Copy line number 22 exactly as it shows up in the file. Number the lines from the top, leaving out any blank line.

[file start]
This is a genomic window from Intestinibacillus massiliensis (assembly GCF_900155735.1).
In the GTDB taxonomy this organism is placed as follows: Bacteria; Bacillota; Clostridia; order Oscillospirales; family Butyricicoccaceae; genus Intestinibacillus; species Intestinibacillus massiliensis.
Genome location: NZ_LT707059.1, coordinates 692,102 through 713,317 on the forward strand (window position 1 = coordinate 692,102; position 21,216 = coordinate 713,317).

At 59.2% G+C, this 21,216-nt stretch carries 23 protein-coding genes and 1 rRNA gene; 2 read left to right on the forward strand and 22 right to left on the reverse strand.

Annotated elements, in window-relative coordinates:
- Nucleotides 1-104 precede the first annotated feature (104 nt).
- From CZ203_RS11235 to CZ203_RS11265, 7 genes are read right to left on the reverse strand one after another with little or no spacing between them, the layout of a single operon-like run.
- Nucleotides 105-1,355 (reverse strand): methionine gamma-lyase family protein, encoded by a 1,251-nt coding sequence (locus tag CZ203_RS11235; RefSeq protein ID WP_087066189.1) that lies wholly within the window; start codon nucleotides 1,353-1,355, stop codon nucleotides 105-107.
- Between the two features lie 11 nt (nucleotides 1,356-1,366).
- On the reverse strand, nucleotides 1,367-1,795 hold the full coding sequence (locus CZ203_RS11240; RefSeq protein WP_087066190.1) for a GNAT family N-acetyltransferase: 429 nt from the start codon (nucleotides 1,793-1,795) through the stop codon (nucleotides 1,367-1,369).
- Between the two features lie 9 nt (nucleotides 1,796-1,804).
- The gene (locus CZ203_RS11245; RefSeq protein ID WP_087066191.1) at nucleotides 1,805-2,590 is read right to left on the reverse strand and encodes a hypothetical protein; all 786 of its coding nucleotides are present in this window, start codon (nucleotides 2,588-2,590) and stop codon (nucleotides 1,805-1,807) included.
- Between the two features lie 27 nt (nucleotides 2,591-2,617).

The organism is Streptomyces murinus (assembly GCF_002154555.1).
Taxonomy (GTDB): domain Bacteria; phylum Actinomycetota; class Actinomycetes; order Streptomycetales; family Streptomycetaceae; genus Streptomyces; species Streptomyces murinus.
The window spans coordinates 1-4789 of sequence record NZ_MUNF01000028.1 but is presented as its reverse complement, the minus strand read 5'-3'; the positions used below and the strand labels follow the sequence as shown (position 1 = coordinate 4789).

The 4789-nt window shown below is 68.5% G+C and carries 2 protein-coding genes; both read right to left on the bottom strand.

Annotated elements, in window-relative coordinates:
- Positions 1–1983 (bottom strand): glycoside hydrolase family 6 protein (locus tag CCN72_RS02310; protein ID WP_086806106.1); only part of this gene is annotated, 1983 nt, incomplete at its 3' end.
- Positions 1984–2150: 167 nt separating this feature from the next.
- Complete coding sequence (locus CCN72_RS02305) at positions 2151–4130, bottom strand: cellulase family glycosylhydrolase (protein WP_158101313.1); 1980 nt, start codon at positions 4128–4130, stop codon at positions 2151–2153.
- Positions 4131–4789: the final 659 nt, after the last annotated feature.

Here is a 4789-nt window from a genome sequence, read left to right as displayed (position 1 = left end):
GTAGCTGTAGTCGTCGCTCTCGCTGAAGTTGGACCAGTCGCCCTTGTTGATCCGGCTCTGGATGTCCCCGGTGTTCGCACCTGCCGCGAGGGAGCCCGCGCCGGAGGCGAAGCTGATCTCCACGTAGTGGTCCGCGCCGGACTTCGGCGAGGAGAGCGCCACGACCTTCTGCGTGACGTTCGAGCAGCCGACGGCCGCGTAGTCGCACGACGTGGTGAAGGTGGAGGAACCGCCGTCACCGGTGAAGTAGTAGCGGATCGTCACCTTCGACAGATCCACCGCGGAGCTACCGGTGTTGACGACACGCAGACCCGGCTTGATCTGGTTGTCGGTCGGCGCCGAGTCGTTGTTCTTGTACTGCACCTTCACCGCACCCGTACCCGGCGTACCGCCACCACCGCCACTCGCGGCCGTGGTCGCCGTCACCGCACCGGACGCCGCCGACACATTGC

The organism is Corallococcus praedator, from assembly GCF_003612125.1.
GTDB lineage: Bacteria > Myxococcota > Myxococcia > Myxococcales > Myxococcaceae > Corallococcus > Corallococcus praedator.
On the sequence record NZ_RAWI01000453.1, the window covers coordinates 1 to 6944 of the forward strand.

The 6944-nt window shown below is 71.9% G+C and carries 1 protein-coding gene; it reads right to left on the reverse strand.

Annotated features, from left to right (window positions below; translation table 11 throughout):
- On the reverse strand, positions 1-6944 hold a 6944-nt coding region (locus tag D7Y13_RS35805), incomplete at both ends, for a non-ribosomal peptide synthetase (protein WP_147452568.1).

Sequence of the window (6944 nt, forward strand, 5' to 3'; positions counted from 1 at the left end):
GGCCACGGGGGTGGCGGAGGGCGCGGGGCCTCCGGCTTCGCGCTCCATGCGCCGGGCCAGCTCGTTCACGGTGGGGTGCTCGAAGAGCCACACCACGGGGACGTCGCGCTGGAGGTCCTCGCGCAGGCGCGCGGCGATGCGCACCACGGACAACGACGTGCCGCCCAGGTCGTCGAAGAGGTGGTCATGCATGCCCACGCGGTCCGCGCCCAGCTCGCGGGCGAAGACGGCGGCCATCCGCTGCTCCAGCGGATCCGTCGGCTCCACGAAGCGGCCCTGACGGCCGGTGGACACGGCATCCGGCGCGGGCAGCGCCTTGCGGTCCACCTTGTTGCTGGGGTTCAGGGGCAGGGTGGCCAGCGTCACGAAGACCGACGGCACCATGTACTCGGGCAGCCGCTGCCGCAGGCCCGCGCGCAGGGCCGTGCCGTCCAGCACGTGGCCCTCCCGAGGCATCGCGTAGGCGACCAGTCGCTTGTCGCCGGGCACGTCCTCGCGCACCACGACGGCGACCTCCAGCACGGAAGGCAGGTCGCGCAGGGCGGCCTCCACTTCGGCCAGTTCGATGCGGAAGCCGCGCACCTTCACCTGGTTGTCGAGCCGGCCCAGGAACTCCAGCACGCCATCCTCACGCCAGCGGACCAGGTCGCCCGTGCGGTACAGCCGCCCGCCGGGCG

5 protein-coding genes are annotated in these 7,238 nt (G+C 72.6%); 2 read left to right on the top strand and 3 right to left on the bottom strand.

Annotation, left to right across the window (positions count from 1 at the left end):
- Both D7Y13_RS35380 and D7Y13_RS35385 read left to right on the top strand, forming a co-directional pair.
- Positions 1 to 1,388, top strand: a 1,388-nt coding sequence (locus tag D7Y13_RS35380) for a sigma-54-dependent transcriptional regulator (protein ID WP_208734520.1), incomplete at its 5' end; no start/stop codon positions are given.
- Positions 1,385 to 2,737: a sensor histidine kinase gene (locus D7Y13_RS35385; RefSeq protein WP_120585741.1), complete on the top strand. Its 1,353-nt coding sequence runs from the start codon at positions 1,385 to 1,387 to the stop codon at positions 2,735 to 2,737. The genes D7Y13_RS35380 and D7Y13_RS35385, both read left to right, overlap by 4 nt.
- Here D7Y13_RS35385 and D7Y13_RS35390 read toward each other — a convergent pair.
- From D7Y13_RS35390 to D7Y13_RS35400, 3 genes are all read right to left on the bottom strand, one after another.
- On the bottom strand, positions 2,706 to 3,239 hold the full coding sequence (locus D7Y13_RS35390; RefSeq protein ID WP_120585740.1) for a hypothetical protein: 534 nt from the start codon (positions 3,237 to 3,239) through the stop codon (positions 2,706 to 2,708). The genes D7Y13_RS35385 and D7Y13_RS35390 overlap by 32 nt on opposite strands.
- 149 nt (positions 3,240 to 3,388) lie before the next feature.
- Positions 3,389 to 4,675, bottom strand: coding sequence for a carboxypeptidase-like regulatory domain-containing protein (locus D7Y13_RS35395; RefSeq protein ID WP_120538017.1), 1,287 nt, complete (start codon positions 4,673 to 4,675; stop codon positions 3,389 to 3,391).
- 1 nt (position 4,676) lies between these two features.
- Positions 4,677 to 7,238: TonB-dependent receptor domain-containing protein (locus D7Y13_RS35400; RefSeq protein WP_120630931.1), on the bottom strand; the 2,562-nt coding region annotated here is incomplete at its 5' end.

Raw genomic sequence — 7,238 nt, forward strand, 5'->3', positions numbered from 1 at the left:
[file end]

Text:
- Positions 4131–4789: the final 659 nt, after the last annotated feature.